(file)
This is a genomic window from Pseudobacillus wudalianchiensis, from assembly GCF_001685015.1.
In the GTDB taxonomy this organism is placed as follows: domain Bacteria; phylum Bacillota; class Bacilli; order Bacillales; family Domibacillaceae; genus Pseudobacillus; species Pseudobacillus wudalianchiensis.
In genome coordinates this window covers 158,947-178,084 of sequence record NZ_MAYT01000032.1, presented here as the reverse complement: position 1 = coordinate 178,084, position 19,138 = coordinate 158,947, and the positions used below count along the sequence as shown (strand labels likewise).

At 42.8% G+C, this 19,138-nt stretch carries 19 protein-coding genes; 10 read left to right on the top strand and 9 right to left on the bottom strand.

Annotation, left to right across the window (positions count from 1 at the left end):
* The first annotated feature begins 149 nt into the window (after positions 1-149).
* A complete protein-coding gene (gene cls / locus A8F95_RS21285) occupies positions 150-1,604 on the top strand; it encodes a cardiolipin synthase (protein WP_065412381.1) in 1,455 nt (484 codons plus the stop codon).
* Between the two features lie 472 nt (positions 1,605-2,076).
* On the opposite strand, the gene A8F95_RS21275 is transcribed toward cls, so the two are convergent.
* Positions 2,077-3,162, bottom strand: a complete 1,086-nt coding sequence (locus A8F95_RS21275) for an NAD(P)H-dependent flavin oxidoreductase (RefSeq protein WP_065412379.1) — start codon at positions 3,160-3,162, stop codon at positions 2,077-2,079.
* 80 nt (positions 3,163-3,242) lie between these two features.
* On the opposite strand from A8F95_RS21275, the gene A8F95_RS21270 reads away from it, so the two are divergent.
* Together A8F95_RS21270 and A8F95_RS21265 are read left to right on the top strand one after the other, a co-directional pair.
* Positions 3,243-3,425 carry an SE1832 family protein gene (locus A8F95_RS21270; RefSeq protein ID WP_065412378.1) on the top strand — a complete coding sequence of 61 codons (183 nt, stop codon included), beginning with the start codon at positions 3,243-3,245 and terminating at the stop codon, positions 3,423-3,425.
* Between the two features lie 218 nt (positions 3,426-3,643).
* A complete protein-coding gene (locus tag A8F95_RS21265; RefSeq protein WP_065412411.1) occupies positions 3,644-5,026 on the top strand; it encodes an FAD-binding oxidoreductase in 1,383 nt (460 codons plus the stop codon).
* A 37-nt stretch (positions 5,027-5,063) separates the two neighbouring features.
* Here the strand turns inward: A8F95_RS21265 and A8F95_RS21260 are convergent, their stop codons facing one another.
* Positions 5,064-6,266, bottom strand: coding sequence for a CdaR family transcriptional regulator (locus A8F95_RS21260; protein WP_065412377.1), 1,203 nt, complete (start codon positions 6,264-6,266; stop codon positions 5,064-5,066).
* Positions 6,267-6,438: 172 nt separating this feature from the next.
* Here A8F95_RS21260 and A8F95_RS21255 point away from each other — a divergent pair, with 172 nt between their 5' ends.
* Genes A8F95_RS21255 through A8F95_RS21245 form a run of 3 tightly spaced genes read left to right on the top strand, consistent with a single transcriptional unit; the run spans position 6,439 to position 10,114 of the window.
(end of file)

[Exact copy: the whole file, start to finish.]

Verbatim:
This is a genomic window from Pseudobacillus wudalianchiensis, from assembly GCF_001685015.1.
In the GTDB taxonomy this organism is placed as follows: domain Bacteria; phylum Bacillota; class Bacilli; order Bacillales; family Domibacillaceae; genus Pseudobacillus; species Pseudobacillus wudalianchiensis.
In genome coordinates this window covers 158,947-178,084 of sequence record NZ_MAYT01000032.1, presented here as the reverse complement: position 1 = coordinate 178,084, position 19,138 = coordinate 158,947, and the positions used below count along the sequence as shown (strand labels likewise).

At 42.8% G+C, this 19,138-nt stretch carries 19 protein-coding genes; 10 read left to right on the top strand and 9 right to left on the bottom strand.

Annotation, left to right across the window (positions count from 1 at the left end):
* The first annotated feature begins 149 nt into the window (after positions 1-149).
* A complete protein-coding gene (gene cls / locus A8F95_RS21285) occupies positions 150-1,604 on the top strand; it encodes a cardiolipin synthase (protein WP_065412381.1) in 1,455 nt (484 codons plus the stop codon).
* Between the two features lie 472 nt (positions 1,605-2,076).
* On the opposite strand, the gene A8F95_RS21275 is transcribed toward cls, so the two are convergent.
* Positions 2,077-3,162, bottom strand: a complete 1,086-nt coding sequence (locus A8F95_RS21275) for an NAD(P)H-dependent flavin oxidoreductase (RefSeq protein WP_065412379.1) — start codon at positions 3,160-3,162, stop codon at positions 2,077-2,079.
* 80 nt (positions 3,163-3,242) lie between these two features.
* On the opposite strand from A8F95_RS21275, the gene A8F95_RS21270 reads away from it, so the two are divergent.
* Together A8F95_RS21270 and A8F95_RS21265 are read left to right on the top strand one after the other, a co-directional pair.
* Positions 3,243-3,425 carry an SE1832 family protein gene (locus A8F95_RS21270; RefSeq protein ID WP_065412378.1) on the top strand — a complete coding sequence of 61 codons (183 nt, stop codon included), beginning with the start codon at positions 3,243-3,245 and terminating at the stop codon, positions 3,423-3,425.
* Between the two features lie 218 nt (positions 3,426-3,643).
* A complete protein-coding gene (locus tag A8F95_RS21265; RefSeq protein WP_065412411.1) occupies positions 3,644-5,026 on the top strand; it encodes an FAD-binding oxidoreductase in 1,383 nt (460 codons plus the stop codon).
* A 37-nt stretch (positions 5,027-5,063) separates the two neighbouring features.
* Here the strand turns inward: A8F95_RS21265 and A8F95_RS21260 are convergent, their stop codons facing one another.
* Positions 5,064-6,266, bottom strand: coding sequence for a CdaR family transcriptional regulator (locus A8F95_RS21260; protein WP_065412377.1), 1,203 nt, complete (start codon positions 6,264-6,266; stop codon positions 5,064-5,066).
* Positions 6,267-6,438: 172 nt separating this feature from the next.
* Here A8F95_RS21260 and A8F95_RS21255 point away from each other — a divergent pair, with 172 nt between their 5' ends.
* Genes A8F95_RS21255 through A8F95_RS21245 form a run of 3 tightly spaced genes read left to right on the top strand, consistent with a single transcriptional unit; the run spans position 6,439 to position 10,114 of the window.